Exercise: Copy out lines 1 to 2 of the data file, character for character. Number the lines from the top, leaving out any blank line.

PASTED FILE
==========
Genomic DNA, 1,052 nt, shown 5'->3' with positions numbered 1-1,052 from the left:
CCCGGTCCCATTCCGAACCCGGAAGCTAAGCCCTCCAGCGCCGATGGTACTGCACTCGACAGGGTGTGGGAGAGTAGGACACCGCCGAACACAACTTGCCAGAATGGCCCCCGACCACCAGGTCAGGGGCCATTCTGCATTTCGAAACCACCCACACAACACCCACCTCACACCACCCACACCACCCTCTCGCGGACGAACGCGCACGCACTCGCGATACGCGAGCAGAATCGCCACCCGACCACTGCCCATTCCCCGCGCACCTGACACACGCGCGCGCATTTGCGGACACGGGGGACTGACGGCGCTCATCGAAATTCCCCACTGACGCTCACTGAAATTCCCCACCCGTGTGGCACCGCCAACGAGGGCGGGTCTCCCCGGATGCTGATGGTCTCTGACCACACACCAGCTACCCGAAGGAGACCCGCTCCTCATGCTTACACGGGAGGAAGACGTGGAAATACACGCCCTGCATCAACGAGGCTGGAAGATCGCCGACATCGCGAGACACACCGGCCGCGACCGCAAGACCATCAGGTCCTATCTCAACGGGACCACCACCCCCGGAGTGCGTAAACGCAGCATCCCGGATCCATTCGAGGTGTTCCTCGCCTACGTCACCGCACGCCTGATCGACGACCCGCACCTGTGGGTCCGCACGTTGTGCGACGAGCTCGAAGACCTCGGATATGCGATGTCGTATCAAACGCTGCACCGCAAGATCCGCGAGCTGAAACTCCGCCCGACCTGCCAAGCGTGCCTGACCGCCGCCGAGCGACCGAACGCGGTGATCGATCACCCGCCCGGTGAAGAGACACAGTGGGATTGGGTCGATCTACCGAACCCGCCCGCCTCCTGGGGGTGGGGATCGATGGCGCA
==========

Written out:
Genomic DNA, 1,052 nt, shown 5'->3' with positions numbered 1-1,052 from the left:
CCCGGTCCCATTCCGAACCCGGAAGCTAAGCCCTCCAGCGCCGATGGTACTGCACTCGACAGGGTGTGGGAGAGTAGGACACCGCCGAACACAACTTGCCAGAATGGCCCCCGACCACCAGGTCAGGGGCCATTCTGCATTTCGAAACCACCCACACAACACCCACCTCACACCACCCACACCACCCTCTCGCGGACGAACGCGCACGCACTCGCGATACGCGAGCAGAATCGCCACCCGACCACTGCCCATTCCCCGCGCACCTGACACACGCGCGCGCATTTGCGGACACGGGGGACTGACGGCGCTCATCGAAATTCCCCACTGACGCTCACTGAAATTCCCCACCCGTGTGGCACCGCCAACGAGGGCGGGTCTCCCCGGATGCTGATGGTCTCTGACCACACACCAGCTACCCGAAGGAGACCCGCTCCTCATGCTTACACGGGAGGAAGACGTGGAAATACACGCCCTGCATCAACGAGGCTGGAAGATCGCCGACATCGCGAGACACACCGGCCGCGACCGCAAGACCATCAGGTCCTATCTCAACGGGACCACCACCCCCGGAGTGCGTAAACGCAGCATCCCGGATCCATTCGAGGTGTTCCTCGCCTACGTCACCGCACGCCTGATCGACGACCCGCACCTGTGGGTCCGCACGTTGTGCGACGAGCTCGAAGACCTCGGATATGCGATGTCGTATCAAACGCTGCACCGCAAGATCCGCGAGCTGAAACTCCGCCCGACCTGCCAAGCGTGCCTGACCGCCGCCGAGCGACCGAACGCGGTGATCGATCACCCGCCCGGTGAAGAGACACAGTGGGATTGGGTCGATCTACCGAACCCGCCCGCCTCCTGGGGGTGGGGATCGATGGCGCA